Toy World, Inc. is a fairly healthy toy manufacturing business that is looking at a cross roads in it's main operating procedure. Jack McClintock is President and partial owner of Toy World. His new production manager, Dan Hoffman, has been on the job through one business cycle (about one year). This toy business is a seasonal business with most of the sales coming between August and December. Since its inception Toy World has followed a seasonal production schedule to match customer demand.
After Hoffman's short time one the job he has become concerned with Toy World's method of scheduling production. He has urged McClintock to change methods to a level production schedule (same amount of production hours each month). Hoffman's main arguments are that Toy World could save money at about $225k from overtime premiums during peak production times as well as an additional $265k from a more orderly production process. Hoffman has also conceded that part of the savings would be offset by about $115k in additional storage and handling costs. Another important factor in Hoffman's case is that Toy World will approach full capacity during 1994's peak season production. Due to recent expansions Toy World has a strained working capital position and would most likely have trouble affording another expansion in the near future. McClintock knows that Hoffman may be onto something but there is more to this decision than meets the eyes.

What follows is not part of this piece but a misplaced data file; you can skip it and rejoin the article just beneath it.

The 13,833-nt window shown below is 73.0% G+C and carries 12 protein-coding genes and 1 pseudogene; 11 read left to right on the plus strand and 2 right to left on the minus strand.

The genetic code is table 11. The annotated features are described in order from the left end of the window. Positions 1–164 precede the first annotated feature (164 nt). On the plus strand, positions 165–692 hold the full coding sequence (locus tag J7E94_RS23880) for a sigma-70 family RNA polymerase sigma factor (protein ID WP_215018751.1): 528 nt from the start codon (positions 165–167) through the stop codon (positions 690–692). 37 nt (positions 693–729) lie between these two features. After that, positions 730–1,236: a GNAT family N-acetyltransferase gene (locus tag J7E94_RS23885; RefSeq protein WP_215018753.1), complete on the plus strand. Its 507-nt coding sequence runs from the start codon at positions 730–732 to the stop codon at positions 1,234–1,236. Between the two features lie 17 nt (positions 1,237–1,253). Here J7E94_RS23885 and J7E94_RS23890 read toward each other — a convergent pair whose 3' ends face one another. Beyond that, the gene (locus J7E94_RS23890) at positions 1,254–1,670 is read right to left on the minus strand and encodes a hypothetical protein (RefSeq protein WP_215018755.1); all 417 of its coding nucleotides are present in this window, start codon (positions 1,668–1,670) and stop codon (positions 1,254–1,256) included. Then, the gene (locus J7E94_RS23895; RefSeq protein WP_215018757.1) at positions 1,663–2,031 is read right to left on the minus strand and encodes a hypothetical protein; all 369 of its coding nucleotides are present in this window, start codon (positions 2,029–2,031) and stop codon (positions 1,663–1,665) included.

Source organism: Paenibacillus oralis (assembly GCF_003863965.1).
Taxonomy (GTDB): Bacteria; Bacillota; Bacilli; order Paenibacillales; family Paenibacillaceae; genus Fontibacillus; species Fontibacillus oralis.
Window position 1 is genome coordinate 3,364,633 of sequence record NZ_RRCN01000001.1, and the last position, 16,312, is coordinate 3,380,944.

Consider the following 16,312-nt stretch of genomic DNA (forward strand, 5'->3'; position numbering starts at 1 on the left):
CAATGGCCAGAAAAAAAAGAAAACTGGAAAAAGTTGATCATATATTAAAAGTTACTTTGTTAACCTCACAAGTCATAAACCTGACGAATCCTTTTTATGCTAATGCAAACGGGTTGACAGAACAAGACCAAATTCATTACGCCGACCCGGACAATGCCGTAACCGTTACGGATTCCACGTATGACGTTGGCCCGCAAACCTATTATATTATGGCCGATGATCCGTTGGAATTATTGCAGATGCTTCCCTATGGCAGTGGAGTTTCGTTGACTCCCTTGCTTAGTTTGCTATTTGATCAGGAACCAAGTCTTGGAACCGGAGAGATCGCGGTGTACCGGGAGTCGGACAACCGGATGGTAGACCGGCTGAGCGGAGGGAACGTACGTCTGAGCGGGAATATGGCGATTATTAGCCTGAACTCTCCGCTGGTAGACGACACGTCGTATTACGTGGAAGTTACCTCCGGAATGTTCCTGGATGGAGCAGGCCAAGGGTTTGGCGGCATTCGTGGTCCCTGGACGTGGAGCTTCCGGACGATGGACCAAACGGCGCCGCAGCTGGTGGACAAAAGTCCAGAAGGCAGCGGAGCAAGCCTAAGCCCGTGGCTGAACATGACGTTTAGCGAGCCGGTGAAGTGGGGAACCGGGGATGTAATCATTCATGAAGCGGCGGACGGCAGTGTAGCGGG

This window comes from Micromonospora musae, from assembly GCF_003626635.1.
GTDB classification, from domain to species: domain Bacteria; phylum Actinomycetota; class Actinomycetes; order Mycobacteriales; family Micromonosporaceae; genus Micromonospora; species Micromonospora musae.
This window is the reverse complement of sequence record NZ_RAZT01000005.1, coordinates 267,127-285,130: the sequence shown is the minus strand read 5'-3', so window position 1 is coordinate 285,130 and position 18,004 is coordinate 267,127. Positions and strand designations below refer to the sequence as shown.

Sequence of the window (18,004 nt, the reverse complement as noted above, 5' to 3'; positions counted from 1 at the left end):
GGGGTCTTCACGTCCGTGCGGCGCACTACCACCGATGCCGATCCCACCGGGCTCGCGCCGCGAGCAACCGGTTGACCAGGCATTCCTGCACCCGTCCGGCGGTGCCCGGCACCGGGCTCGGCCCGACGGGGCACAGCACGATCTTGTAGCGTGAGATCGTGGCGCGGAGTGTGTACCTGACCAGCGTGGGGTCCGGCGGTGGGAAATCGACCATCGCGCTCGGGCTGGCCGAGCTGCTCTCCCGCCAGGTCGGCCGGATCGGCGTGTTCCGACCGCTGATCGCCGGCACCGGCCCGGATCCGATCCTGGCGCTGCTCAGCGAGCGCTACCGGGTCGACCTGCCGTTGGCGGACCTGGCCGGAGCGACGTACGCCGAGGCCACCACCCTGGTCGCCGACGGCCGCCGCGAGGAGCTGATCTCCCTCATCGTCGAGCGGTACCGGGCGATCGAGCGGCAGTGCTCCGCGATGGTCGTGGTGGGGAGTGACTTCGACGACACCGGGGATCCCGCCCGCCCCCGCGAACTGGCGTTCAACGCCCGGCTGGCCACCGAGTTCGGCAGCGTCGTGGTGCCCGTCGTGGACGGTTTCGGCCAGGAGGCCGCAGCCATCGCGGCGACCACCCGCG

With a first look at the financials and Hoffman's case to move to level production schedules it seems to be a no-brainer for Toy World. Looking at exhibit 4 the income statement for a level production type in 1994 shows a Net Profit of $538k; a difference of $187k (exhibit 5). This increase is powered by the $490k savings from reduced overtime and orderly production. The favorability is partially offset by the extra $115k in storage, $93k in extra interest, and an additional $95k in marginal tax. If the Net Profit is put...
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